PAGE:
December 2012 (Issue 55)
It has been interesting to note over the past 12 months how the Government’s attitude towards housing has shifted.
As George Osborne’s economic policies continue to flounder and Britain struggles to pull itself out of negative growth, there is - at last - the realisation in Coalition circles that building more homes may actually be a quick way to get the economy moving. Last year’s Housing Strategy laid the foundations and 2012 has seen the Government make regular announcements of increased investment in housebuilding backed by changes to planning policy that are designed to speed up the pace of development.
Over the next two years, the Government believes, the hopeless housebuilding figures of recent times will become a distant memory as thousands of sparkling new homes are built, the economy recovers and the housing crisis recedes. In reality this is unlikely to be the case but let’s not burst the Government’s housing bubble just yet. We should be grateful for small mercies and, supply wise, things are beginning to move in the right direction – albeit at a glacial pace.
Why then, are housing professionals so downbeat about the sector’s prospects for 2013? Where do I start?
While housebuilding in general may pick up, the relaxation of section 106 obligations and the fact that many councils are now taking a cavalier approach to imposing affordable housing targets, means the type of homes that are so essential to the easing of pressure at the bottom end of the market will prove limited at best. And don’t get me started on the building of homes for social rent.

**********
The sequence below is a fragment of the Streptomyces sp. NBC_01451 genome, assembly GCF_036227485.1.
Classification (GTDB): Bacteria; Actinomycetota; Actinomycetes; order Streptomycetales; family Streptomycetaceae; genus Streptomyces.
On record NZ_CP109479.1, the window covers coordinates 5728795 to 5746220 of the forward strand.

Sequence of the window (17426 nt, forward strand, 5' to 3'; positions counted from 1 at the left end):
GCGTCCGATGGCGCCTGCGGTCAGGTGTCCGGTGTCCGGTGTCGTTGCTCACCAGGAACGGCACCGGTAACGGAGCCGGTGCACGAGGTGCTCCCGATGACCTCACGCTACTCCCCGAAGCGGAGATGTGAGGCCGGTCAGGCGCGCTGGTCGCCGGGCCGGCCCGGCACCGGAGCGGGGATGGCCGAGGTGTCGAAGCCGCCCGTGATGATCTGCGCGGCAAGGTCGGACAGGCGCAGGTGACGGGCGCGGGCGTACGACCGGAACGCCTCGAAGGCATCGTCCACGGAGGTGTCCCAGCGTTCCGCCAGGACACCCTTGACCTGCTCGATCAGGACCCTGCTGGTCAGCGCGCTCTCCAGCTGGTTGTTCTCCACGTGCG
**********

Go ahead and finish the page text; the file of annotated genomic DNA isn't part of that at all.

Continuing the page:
But the biggest headache for housing providers has nothing to do with delivery. In fact, the provision of new homes is a welcome distraction to what lurks just around the corner.
From April 2013, the Government’s changes to the welfare system will start to come into effect and, quite simply, they pose a huge threat to social landlords and their tenants. For the past 12 months the sector has been stretched to the limit trying to mitigate the impact of both the bedroom tax and Universal Credit. Millions have been invested in developing communications strategies and hiring new finance staff. Meanwhile, business plans and risk management strategies have been re-written as the sector battens down the hatches and waits for the storm to hit.
As a result, at the exact moment the Government decides housebuilding is a priority those best placed to deliver affordable homes are otherwise engaged in a fight to stay afloat. While Cameron and Co. may choose to play politics about the type of people living in social homes, the sector thankfully does not. It’s a question of priorities.
The big issues of the housing year are covered in-depth in our review of 2012, starting on page 22, where some of the sector’s leading lights pass verdict on the last 12 months. It’s not all doom and gloom, I promise!